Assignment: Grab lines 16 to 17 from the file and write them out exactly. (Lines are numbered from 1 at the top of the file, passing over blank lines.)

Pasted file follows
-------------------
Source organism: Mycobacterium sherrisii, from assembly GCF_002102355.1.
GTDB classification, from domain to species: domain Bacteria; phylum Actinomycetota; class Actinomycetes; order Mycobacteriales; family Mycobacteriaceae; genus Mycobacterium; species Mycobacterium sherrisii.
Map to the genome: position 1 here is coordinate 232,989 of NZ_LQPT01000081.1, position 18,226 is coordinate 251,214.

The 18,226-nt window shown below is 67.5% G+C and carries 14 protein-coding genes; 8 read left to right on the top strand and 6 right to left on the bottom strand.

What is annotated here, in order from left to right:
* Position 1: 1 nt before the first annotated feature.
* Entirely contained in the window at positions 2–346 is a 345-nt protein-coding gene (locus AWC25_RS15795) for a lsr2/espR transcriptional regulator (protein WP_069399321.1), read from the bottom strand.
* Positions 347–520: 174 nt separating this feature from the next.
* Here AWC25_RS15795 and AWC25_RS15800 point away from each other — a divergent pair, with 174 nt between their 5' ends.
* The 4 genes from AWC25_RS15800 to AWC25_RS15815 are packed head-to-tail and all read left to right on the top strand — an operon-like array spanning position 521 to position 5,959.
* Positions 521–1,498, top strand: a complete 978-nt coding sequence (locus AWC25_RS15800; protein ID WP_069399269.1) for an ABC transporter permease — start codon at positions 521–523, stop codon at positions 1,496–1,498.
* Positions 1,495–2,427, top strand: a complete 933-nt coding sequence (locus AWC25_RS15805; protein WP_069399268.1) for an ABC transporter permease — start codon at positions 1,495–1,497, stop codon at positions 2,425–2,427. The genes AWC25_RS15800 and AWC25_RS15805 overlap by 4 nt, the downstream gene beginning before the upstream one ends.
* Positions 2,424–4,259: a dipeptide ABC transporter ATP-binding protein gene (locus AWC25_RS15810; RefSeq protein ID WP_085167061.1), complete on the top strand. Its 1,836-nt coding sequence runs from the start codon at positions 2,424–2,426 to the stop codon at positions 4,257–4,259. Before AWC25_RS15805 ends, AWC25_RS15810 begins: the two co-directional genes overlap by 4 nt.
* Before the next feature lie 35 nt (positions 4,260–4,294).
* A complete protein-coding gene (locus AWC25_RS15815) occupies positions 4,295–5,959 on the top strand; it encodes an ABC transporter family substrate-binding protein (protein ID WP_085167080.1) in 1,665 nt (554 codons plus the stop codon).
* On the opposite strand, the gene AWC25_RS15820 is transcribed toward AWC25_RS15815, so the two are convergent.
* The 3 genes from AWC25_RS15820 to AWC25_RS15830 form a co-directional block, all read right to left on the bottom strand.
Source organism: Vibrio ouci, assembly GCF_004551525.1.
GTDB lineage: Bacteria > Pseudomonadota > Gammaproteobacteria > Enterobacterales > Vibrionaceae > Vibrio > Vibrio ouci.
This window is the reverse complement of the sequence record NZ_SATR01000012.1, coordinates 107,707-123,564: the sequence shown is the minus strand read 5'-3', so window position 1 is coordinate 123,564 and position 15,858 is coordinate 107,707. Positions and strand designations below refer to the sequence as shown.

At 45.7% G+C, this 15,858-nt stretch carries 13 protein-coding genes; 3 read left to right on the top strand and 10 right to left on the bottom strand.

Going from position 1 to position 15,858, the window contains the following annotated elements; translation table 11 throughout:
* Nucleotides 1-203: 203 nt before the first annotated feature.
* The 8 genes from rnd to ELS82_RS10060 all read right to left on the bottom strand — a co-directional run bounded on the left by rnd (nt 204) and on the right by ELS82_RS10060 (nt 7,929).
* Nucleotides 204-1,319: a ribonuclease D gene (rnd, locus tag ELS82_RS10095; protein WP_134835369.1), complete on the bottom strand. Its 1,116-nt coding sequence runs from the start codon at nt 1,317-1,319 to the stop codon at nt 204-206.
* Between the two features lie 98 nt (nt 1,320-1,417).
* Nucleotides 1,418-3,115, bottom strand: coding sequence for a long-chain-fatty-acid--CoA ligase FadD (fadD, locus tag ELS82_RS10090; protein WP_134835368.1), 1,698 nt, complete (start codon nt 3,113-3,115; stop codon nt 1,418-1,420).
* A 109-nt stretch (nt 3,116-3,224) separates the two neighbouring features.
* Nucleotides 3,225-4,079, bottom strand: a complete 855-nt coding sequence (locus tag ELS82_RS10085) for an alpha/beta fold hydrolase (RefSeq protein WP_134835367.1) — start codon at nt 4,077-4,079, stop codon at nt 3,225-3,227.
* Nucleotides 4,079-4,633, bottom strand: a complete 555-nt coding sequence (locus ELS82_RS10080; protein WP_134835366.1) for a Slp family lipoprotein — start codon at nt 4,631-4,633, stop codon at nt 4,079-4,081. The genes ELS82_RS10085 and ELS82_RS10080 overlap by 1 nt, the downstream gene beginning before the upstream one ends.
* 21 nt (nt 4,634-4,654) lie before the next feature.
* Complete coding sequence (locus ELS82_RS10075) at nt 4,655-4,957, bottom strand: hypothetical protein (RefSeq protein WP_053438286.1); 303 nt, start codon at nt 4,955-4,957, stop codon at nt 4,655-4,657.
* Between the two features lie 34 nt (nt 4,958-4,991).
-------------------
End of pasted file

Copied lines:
* On the opposite strand, the gene AWC25_RS15820 is transcribed toward AWC25_RS15815, so the two are convergent.
* The 3 genes from AWC25_RS15820 to AWC25_RS15830 form a co-directional block, all read right to left on the bottom strand.